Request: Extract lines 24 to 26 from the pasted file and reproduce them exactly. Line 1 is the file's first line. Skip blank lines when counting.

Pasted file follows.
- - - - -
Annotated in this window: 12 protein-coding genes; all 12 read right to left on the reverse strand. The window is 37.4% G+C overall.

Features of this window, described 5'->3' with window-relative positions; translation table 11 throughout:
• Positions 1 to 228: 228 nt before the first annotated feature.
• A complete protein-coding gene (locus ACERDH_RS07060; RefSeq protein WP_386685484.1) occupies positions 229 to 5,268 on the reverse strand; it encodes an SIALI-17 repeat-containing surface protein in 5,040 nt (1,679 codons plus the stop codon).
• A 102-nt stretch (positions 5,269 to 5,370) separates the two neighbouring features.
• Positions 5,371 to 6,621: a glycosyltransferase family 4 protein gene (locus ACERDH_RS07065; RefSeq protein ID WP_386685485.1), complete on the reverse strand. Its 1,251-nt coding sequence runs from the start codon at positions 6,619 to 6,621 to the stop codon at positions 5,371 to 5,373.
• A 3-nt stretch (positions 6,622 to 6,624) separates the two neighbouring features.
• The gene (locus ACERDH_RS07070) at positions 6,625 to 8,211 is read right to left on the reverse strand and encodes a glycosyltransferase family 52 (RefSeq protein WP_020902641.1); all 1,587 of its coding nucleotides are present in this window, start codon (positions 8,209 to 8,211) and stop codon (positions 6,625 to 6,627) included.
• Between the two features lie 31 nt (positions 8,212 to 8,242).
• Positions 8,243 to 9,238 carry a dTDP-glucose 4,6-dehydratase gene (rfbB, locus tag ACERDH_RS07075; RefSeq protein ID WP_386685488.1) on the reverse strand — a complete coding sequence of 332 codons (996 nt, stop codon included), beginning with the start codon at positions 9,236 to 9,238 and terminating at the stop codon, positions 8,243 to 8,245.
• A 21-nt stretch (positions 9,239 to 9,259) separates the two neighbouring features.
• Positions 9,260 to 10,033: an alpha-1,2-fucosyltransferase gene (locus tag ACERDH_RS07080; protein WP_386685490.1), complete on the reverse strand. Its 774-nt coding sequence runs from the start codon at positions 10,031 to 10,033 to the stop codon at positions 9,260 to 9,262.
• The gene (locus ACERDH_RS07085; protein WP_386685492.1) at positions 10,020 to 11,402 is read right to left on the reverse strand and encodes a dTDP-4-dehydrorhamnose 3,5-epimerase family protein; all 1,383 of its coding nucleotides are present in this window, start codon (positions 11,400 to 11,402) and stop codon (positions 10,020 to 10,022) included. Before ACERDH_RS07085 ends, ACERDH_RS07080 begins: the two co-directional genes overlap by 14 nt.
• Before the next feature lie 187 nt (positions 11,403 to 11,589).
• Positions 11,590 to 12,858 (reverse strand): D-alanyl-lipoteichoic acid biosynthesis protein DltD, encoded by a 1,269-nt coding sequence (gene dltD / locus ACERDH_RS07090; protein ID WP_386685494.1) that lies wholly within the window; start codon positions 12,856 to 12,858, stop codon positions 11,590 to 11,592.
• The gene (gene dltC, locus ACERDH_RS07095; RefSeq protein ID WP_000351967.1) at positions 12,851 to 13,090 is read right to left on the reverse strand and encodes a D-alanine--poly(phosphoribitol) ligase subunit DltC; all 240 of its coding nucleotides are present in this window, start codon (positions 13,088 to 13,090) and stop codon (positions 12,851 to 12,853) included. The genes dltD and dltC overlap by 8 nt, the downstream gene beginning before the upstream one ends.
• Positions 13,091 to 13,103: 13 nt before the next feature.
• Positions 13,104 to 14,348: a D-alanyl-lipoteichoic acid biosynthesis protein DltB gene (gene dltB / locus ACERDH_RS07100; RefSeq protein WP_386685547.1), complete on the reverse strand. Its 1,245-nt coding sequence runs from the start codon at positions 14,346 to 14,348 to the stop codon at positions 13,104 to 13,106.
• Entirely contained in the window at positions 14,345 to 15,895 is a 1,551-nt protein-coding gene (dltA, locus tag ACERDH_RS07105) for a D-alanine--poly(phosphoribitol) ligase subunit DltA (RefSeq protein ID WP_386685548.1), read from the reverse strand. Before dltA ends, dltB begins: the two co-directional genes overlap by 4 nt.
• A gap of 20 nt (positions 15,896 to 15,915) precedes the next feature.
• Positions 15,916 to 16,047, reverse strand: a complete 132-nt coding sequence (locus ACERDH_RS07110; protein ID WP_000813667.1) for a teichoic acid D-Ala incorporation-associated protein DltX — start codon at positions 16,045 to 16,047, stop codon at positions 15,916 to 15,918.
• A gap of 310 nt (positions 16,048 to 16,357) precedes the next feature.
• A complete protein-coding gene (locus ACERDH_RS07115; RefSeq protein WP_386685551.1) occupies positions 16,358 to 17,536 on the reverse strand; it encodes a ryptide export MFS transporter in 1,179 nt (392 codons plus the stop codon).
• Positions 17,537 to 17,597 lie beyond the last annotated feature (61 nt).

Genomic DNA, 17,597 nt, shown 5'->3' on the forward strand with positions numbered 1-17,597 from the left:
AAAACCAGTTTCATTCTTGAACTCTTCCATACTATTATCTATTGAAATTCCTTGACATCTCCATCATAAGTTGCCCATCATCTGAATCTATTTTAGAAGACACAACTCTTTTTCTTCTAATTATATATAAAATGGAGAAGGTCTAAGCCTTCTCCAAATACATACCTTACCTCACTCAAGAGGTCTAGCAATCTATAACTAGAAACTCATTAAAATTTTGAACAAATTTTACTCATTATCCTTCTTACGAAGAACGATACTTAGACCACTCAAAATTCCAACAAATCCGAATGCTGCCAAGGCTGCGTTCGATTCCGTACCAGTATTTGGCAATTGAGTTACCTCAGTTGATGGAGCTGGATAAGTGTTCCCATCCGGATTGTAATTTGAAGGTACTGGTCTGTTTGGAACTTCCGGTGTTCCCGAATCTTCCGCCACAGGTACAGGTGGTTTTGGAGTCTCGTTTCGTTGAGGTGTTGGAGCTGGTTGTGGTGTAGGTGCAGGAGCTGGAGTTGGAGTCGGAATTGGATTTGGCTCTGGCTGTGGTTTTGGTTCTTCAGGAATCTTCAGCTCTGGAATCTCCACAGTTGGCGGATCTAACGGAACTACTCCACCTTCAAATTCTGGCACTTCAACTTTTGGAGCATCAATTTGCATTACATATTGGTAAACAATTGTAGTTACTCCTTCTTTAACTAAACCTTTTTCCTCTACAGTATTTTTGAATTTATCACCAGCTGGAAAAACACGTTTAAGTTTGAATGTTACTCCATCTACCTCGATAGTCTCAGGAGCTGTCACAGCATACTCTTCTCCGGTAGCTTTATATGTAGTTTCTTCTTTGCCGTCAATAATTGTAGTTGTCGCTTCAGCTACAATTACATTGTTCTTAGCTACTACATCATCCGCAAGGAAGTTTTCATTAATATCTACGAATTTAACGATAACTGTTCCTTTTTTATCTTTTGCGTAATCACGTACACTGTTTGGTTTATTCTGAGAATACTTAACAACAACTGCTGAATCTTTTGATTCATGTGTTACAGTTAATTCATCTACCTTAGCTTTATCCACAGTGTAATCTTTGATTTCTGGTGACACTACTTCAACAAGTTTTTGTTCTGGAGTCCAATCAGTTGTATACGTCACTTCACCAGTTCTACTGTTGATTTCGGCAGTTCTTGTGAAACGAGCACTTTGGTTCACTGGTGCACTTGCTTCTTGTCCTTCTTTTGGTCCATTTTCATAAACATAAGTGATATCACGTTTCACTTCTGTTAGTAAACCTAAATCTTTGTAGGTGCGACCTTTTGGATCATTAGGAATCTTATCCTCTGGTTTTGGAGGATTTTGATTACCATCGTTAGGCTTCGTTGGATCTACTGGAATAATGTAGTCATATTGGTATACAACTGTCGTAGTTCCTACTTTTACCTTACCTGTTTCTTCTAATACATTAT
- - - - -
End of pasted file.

• Positions 17,537 to 17,597 lie beyond the last annotated feature (61 nt).

Genomic DNA, 17,597 nt, shown 5'->3' on the forward strand with positions numbered 1-17,597 from the left:
AAAACCAGTTTCATTCTTGAACTCTTCCATACTATTATCTATTGAAATTCCTTGACATCTCCATCATAAGTTGCCCATCATCTGAATCTATTTTAGAAGACACAACTCTTTTTCTTCTAATTATATATAAAATGGAGAAGGTCTAAGCCTTCTCCAAATACATACCTTACCTCACTCAAGAGGTCTAGCAATCTATAACTAGAAACTCATTAAAATTTTGAACAAATTTTACTCATTATCCTTCTTACGAAGAACGATACTTAGACCACTCAAAATTCCAACAAATCCGAATGCTGCCAAGGCTGCGTTCGATTCCGTACCAGTATTTGGCAATTGAGTTACCTCAGTTGATGGAGCTGGATAAGTGTTCCCATCCGGATTGTAATTTGAAGGTACTGGTCTGTTTGGAACTTCCGGTGTTCCCGAATCTTCCGCCACAGGTACAGGTGGTTTTGGAGTCTCGTTTCGTTGAGGTGTTGGAGCTGGTTGTGGTGTAGGTGCAGGAGCTGGAGTTGGAGTCGGAATTGGATTTGGCTCTGGCTGTGGTTTTGGTTCTTCAGGAATCTTCAGCTCTGGAATCTCCACAGTTGGCGGATCTAACGGAACTACTCCACCTTCAAATTCTGGCACTTCAACTTTTGGAGCATCAATTTGCATTACATATTGGTAAACAATTGTAGTTACTCCTTCTTTAACTAAACCTTTTTCCTCTACAGTATTTTTGAATTTATCACCAGCTGGAAAAACACGTTTAAGTTTGAATGTTACTCCATCTACCTCGATAGTCTCAGGAGCTGTCACAGCATACTCTTCTCCGGTAGCTTTATATGTAGTTTCTTCTTTGCCGTCAATAATTGTAGTTGTCGCTTCAGCTACAATTACATTGTTCTTAGCTACTACATCATCCGCAAGGAAGTTTTCATTAATATCTACGAATTTAACGATAACTGTTCCTTTTTTATCTTTTGCGTAATCACGTACACTGTTTGGTTTATTCTGAGAATACTTAACAACAACTGCTGAATCTTTTGATTCATGTGTTACAGTTAATTCATCTACCTTAGCTTTATCCACAGTGTAATCTTTGATTTCTGGTGACACTACTTCAACAAGTTTTTGTTCTGGAGTCCAATCAGTTGTATACGTCACTTCACCAGTTCTACTGTTGATTTCGGCAGTTCTTGTGAAACGAGCACTTTGGTTCACTGGTGCACTTGCTTCTTGTCCTTCTTTTGGTCCATTTTCATAAACATAAGTGATATCACGTTTCACTTCTGTTAGTAAACCTAAATCTTTGTAGGTGCGACCTTTTGGATCATTAGGAATCTTATCCTCTGGTTTTGGAGGATTTTGATTACCATCGTTAGGCTTCGTTGGATCTACTGGAATAATGTAGTCATATTGGTATACAACTGTCGTAGTTCCTACTTTTACCTTACCTGTTTCTTCTAATACATTAT